This page concerns the settlement that has been reached in Martin v. City & County of Honolulu, a class action lawsuit brought by individuals who are or were homeless, against the City & County of Honolulu. These individuals allege that the City disposed of property belonging to homeless individuals and families during “sweeps” (where the City enforced the “SPO,” or Stored Property Ordinance, and “SNO,” or Sidewalk Nuisance Ordinance) and that the disposal of that property violated two rights under the U.S. Constitution: the right against unreasonable seizures of property under the Fourth Amendment, and the right against deprivation of property without due process of the law under the Fourteenth Amendment.
Generally, you are included in the class if you were homeless or formerly homeless and your property was seized and destroyed by the City and County of Honolulu, and may be eligible to file your own claim for compensation. The class-wide settlement does not include money for people who had their things thrown away (except for the named plaintiffs in the lawsuit and a few others). However, if you believe that the City wrongfully threw away your property, you can file a claim against the City (the claim form is available at https://acluhawaii.files.wordpress.com/2016/04/cityandcountyclaimform.pdf or you can use a “fillable” PDF version here: claim_form_2016). It may take up to 6 months for the City to respond. If you want to make a claim, you must submit the Claim Form within 2 years from the date your things were lost or damaged. If you prefer to sue, the settlement does not prevent you from filing your own lawsuit against the City to try to get compensation for property that the City inappropriately threw away.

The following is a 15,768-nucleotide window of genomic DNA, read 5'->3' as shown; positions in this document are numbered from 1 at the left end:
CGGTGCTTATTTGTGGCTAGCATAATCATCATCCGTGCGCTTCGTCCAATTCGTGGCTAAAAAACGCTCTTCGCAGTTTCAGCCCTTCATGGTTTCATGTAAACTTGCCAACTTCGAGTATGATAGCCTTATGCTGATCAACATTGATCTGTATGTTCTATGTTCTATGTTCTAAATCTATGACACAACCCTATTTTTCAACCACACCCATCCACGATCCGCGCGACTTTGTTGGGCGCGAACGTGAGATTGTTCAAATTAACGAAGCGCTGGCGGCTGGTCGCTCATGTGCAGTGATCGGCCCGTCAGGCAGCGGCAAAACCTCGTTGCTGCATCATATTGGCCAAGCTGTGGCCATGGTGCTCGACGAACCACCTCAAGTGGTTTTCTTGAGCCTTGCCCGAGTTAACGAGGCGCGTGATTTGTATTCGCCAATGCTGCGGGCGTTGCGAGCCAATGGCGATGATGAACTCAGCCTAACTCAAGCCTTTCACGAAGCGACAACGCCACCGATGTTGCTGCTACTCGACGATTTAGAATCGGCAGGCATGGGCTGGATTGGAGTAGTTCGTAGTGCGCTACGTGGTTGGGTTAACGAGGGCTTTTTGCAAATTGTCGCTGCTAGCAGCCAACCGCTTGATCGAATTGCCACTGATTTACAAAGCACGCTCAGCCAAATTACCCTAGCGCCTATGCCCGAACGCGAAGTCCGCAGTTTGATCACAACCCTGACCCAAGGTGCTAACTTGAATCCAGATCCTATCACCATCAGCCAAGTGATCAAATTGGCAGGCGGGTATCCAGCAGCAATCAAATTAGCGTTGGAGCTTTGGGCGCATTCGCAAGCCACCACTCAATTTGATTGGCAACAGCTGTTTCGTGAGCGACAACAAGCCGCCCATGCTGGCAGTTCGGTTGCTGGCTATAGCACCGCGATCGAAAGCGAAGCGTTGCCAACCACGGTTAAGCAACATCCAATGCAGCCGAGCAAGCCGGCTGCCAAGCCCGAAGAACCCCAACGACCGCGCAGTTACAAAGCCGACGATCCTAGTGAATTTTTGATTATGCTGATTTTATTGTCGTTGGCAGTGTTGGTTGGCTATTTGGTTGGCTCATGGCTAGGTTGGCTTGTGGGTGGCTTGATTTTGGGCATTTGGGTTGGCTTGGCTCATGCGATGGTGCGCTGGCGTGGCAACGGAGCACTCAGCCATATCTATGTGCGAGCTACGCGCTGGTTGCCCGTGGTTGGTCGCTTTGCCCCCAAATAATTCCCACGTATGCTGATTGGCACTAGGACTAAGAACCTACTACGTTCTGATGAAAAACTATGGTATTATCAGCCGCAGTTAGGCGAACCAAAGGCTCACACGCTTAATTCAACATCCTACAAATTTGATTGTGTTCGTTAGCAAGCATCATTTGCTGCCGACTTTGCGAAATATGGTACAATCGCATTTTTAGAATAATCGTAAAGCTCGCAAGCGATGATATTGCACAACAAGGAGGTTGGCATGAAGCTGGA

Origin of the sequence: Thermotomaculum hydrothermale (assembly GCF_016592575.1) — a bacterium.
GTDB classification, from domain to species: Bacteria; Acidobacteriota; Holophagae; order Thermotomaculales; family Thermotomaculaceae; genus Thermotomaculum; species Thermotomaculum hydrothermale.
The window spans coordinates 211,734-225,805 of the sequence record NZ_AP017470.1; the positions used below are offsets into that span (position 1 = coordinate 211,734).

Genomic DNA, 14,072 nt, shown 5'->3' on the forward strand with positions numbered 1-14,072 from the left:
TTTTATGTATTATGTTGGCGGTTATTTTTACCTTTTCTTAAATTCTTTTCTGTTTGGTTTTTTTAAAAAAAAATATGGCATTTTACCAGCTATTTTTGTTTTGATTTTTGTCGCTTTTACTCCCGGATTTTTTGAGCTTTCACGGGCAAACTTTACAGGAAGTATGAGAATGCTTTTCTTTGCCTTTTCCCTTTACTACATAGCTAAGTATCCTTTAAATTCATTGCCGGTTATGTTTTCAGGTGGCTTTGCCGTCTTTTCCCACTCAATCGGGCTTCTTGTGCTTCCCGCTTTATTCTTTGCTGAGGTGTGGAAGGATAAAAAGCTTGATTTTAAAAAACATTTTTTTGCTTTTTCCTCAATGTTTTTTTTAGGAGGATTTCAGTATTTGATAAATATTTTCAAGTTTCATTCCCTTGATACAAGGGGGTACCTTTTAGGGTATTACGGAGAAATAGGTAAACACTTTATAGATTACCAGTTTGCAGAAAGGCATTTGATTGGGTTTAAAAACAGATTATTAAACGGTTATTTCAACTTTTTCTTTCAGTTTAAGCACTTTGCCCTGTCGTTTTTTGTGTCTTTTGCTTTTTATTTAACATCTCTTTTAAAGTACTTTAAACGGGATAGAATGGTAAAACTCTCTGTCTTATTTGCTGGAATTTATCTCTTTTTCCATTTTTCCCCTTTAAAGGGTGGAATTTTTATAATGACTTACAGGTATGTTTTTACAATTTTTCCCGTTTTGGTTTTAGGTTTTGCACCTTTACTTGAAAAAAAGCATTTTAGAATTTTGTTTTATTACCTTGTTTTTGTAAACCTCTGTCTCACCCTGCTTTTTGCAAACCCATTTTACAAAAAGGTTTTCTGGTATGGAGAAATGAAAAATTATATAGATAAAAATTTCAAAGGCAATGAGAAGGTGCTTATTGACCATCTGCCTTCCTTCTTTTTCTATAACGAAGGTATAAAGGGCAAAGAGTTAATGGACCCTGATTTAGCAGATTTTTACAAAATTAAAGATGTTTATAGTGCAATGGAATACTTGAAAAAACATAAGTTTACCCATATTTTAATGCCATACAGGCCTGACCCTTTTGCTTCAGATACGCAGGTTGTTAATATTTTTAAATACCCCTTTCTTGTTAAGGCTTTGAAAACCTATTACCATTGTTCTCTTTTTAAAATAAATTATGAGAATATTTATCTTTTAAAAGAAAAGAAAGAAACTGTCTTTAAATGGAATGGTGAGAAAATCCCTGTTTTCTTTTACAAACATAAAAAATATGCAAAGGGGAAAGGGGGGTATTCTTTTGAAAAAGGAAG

For more information: www.honolulu.gov, or call: (808) 768-9311.
If you experience issues with sweep actions by the City or in reclaiming your property – like discrimination based on race, gender, disability, or language, or the City not following the procedures as laid out in the Homeless – Know Your Rights Guide, please contact the ACLU of Hawaii: https://acluhi.org/need-legal-help/
Legal notice (multiple languages):
Martin v. City and County of Honolulu key documents:
- Settlement Agreement
- Stipulation (points agreed to by City and plaintiffs)
- Those wishing to file their own claim for property seized and destroyed by City during sweep actions can use this form: https://acluhawaii.files.wordpress.com/2016/04/cityandcountyclaimform.pdf
- For a full list of items the City may throw away (with video documentation), see https://acluhawaii.files.wordpress.com/2016/01/96-3.pdf.
- Motion for fees: martinfeemotion
Homeless in Honolulu? Know Your Rights! Positive changes resulting from the lawsuit require the City & County of Honolulu to better respect civil rights.
- #aclusweeptweet – Get advance notice of planned City sweeps
- As part of the settlement, the City posts notice weekdays by 3 P.M. for sweeps the next day. http://www.honolulu.gov – under the “Hot Links,” click on the link titled “SNO/SPO Stipulation Notice.” The City does not have to give notice for a sweep if your property poses a threat to the health, safety, or welfare of the public or to the “orderly management of public property.” If this happens, the City is required to videotape the sweep, store your property, and make reasonable efforts to document why it swept without prior notice.
- To get sweep notices through Text, Twitter or Facebook:
- To get notices as text messages, send a text to 40404 with this phrase: follow acluhawaii. You should receive texts of the ACLU’s #ACLUSweepTweet notices. If you want to stop receiving #ACLUSweepTweet texts, send a text to 40404 and write “unfollow acluhawaii.”
- ACLU Hawai‘i posts daily sweep updates on its Facebook page (“ACLUHawaii”) and on Twitter (@acluhawaii).
- Homeless – Know Your Rights Guide includes detail on sweep procedures and how to reclaim property – all revised as part of the settlement: https://acluhi.org/homelesskyr/
- In Chuukese: https://acluhi.org/fairo-pwan-kapongannim/
- First Amendment Toolkit: Freedom of speech applies equally to everyone, housed or not. Get the details on your right to protest and demonstrate in public spaces. https://acluhi.org/first-amendment-toolkit/